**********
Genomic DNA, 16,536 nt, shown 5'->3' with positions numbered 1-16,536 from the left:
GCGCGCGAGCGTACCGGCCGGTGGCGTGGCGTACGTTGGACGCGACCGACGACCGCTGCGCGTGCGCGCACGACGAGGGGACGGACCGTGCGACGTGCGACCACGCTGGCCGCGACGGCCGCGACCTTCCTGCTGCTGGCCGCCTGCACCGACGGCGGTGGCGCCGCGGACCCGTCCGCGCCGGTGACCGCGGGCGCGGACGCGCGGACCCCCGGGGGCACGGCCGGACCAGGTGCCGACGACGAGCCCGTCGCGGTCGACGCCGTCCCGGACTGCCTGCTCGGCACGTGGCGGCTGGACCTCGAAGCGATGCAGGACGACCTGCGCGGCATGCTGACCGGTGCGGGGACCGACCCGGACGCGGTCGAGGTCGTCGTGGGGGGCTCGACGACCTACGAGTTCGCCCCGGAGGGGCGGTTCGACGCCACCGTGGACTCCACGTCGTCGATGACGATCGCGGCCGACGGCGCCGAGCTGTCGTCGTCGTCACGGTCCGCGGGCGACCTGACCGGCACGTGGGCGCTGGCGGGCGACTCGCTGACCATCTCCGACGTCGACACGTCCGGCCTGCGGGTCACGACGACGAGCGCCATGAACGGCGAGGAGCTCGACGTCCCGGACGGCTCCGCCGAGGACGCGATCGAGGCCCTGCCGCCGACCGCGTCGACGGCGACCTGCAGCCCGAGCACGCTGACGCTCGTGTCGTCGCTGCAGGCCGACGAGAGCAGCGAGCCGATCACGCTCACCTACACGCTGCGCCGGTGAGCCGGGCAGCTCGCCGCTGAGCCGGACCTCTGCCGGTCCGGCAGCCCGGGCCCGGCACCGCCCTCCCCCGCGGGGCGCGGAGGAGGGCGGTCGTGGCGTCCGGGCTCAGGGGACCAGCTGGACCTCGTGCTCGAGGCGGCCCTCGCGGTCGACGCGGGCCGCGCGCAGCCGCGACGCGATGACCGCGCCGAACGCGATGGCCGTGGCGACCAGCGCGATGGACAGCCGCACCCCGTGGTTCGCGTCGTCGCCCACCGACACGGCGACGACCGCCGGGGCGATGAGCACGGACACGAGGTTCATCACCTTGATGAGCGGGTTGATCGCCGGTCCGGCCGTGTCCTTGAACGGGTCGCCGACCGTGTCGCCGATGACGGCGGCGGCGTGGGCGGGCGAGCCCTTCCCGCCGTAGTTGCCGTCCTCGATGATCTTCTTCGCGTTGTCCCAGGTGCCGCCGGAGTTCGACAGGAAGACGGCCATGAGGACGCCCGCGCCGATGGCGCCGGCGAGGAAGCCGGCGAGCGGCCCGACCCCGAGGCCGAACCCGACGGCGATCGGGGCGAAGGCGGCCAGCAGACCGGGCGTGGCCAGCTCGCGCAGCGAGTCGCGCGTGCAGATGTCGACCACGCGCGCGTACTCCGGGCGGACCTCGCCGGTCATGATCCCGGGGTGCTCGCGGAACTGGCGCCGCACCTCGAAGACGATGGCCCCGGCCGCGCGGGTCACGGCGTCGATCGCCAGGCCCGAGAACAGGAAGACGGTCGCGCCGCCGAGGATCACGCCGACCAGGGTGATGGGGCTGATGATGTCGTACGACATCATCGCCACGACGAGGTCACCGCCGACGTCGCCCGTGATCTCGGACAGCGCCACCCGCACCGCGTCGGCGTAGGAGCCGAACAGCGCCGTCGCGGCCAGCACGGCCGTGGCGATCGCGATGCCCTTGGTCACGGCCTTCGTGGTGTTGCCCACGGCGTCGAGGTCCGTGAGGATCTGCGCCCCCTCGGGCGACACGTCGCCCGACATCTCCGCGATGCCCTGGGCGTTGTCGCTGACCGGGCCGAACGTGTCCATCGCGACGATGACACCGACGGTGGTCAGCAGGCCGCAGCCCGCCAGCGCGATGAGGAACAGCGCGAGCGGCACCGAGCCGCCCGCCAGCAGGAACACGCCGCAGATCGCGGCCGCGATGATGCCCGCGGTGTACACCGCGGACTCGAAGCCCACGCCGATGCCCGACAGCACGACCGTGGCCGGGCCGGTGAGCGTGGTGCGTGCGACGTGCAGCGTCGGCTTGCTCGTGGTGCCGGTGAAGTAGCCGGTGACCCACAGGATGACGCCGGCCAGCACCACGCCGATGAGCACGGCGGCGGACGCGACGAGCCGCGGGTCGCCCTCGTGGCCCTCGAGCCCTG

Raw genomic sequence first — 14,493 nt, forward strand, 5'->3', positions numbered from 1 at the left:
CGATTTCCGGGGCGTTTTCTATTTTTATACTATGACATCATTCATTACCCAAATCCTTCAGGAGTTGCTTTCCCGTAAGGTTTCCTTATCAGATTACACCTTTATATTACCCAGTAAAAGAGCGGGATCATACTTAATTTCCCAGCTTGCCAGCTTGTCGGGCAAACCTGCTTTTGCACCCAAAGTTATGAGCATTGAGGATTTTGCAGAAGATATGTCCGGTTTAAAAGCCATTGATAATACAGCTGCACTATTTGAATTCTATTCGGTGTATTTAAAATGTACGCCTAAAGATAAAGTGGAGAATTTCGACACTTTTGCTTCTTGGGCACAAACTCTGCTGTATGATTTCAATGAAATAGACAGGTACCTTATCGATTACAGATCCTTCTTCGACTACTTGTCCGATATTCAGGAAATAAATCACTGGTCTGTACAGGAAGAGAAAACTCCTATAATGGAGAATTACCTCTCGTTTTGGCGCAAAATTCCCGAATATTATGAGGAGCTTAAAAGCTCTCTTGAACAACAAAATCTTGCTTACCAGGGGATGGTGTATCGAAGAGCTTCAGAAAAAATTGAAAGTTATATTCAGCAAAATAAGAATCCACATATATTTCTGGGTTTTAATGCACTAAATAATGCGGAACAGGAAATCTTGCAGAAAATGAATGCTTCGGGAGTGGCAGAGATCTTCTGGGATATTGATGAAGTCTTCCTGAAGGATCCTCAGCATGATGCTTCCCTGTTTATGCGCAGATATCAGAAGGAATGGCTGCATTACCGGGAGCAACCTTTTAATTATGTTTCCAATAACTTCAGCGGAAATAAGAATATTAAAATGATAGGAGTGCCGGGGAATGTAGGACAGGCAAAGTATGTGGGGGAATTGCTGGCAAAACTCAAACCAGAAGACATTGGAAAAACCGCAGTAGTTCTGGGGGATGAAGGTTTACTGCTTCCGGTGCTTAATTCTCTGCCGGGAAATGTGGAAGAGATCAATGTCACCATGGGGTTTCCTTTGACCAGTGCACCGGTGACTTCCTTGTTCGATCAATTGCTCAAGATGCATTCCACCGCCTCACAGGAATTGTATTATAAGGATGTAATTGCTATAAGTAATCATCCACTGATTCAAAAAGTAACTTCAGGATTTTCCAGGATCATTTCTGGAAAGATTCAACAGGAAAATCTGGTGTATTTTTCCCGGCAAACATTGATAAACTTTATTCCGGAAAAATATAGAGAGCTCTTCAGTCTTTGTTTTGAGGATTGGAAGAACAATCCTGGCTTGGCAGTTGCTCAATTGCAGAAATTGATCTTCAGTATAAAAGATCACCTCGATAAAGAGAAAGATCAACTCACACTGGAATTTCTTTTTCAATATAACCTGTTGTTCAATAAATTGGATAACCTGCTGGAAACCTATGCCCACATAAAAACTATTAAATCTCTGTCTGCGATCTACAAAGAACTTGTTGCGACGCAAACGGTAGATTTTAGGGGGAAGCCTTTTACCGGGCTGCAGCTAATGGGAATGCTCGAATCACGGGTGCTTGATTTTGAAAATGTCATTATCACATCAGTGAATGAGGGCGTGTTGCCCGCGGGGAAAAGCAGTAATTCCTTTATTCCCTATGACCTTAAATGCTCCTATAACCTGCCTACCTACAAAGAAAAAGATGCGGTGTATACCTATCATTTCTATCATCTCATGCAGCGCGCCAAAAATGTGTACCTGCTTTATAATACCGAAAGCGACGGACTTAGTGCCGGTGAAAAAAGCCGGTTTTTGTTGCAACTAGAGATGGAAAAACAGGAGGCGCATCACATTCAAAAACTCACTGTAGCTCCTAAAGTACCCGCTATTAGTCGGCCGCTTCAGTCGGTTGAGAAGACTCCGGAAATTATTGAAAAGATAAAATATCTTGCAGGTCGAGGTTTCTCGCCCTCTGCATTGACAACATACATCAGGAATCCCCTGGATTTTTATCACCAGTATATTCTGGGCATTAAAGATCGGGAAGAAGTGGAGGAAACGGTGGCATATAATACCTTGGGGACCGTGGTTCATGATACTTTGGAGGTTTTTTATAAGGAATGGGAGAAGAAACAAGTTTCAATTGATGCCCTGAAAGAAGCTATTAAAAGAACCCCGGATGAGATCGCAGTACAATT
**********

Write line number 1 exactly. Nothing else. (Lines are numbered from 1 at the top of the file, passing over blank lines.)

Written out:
Genomic DNA, 16,536 nt, shown 5'->3' with positions numbered 1-16,536 from the left: